BUTCH Ramirez is at it again. And I like it.

The chairman of the Philippine Sports Commission (PSC) has reiterated his pledge a while back: That he favors Filipinos over foreigners coaching our athletes.

What a noble move, I said then.

And I am going to say it again: Brilliant!

Why we always treat our homegrown coaches as second-class is an aberration worse than believing Marcos did not steal our money amounting to no less than P10 billion under his one-man, 14-year rule from 1972 to 1986.

Filipino coaches get only P40,000 each a month compared to foreign coaches’ P100,000 apiece a month, plus free board and lodging.

And look at this: Some Filipino trainers and coaches receive P20,000 each a month—a pittance fee to say the least.

No wonder many of our talented coaches/trainers fly overseas for the same job that pays them almost equal to that of what foreign coaches receive here.

If Lydia de Vega, the one-time sprints queen of Asia, is still working in Singapore as an athletics coach, I cannot blame her.

There are many more de Vegas out there, scattered all across Asia, including the Middle East.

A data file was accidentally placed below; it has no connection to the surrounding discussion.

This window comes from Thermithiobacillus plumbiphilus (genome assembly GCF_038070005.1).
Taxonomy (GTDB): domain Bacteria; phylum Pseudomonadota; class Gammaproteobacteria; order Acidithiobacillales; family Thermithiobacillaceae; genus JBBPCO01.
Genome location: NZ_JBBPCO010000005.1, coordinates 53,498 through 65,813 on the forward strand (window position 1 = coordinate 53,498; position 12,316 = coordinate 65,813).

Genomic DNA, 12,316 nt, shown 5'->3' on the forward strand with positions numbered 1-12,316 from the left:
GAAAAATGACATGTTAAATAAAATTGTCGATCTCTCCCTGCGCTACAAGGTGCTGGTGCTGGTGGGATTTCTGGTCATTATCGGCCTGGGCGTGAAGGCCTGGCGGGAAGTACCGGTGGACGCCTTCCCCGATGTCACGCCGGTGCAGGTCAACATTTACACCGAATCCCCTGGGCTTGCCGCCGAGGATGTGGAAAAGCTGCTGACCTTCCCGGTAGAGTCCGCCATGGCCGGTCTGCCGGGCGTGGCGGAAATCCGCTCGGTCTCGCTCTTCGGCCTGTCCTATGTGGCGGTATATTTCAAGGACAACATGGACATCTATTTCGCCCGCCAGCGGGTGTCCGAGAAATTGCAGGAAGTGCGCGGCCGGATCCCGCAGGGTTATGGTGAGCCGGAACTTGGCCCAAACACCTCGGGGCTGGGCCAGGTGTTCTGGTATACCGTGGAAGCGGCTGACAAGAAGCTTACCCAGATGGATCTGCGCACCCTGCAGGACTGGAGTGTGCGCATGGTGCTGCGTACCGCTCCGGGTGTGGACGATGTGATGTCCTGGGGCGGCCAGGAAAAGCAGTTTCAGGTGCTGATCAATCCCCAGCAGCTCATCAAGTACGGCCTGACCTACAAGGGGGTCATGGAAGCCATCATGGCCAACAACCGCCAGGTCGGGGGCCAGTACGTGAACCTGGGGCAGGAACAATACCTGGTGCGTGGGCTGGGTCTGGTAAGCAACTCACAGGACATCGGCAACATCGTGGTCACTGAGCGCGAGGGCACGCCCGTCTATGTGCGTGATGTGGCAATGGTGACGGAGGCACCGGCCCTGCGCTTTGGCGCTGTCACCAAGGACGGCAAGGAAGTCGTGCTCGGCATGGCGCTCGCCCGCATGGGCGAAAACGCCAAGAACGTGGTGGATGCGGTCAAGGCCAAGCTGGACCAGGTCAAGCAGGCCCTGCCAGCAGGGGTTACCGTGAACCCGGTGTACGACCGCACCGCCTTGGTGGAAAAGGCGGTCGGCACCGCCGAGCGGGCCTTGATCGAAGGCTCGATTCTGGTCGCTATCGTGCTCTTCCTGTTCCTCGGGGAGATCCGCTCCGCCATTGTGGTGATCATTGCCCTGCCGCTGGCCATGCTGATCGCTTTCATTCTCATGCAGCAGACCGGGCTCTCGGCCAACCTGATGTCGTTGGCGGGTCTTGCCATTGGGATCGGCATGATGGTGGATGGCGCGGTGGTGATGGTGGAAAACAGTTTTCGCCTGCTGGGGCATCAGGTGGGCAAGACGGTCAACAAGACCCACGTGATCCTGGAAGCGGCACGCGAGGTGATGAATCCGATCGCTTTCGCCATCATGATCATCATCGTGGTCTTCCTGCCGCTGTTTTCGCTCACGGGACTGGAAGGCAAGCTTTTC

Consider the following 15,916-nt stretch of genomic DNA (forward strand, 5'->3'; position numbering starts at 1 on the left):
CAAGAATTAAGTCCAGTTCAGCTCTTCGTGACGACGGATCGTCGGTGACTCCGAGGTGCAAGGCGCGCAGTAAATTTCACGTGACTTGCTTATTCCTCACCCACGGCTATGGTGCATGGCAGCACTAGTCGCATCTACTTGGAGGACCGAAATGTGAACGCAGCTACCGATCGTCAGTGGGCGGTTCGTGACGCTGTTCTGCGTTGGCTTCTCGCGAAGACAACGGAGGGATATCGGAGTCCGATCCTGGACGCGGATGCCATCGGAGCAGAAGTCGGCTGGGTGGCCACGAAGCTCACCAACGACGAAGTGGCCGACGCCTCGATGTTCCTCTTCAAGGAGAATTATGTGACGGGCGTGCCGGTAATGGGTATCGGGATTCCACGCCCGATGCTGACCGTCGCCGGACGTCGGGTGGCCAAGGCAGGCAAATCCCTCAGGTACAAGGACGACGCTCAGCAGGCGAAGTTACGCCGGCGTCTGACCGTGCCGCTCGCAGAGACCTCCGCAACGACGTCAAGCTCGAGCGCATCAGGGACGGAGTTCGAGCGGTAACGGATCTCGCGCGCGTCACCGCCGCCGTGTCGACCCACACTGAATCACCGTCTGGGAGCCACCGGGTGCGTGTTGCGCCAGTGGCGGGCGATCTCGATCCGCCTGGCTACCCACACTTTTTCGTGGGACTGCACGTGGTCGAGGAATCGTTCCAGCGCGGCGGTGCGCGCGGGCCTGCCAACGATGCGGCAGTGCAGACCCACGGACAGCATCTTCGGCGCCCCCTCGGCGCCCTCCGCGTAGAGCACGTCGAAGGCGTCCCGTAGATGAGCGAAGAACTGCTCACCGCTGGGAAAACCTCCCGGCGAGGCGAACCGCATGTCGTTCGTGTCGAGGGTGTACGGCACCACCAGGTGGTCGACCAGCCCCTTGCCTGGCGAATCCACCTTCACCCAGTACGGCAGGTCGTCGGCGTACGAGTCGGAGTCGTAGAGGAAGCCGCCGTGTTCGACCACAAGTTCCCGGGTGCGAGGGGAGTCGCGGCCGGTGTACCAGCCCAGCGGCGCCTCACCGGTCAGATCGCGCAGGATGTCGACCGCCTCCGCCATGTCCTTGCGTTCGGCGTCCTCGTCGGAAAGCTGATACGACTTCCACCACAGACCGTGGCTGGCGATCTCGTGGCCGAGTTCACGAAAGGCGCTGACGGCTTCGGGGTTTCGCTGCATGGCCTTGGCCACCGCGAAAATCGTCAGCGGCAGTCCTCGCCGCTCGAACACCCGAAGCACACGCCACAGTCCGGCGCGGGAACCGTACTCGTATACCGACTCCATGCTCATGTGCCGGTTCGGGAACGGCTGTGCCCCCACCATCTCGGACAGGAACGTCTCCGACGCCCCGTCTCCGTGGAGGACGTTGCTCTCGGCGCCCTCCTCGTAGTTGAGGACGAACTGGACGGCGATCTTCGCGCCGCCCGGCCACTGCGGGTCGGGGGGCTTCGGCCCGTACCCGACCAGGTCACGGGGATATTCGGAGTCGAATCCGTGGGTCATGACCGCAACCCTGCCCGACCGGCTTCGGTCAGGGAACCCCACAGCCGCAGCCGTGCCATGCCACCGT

This national shame has got to end now. I’m glad that Butch Ramirez has made this courageous crusade to uplift the Filipino coach’s spirit.

“We can give our own coaches P75,000 each or even P100,000 a month,” he said. “We are willing to invest for them to become full-time coaches.”

It is no secret that many of our coaches aren’t working full-time simply because of low pay, forcing them into a two-job life.

Admittedly, athletes won’t be at their best when handled by part-time coaches.

“But in return for an increased pay, we expect our coaches to produce quality athletes,” Butch said.

Makes sense.

“If we can pay a foreign coach big money and we see his wards without a gold medal, I’ll take my chances with a Filipino coach,” Butch said.

His primordial condition?

“Our Filipino coach must dress well and talk like an excellent coach,” he said. “No drinking of alcohol, no womanizing and should dedicate much of his time to the athletes. If he can’t do that, he’s out of the national team.”

I am with you 101 percent, Mr. Chairman.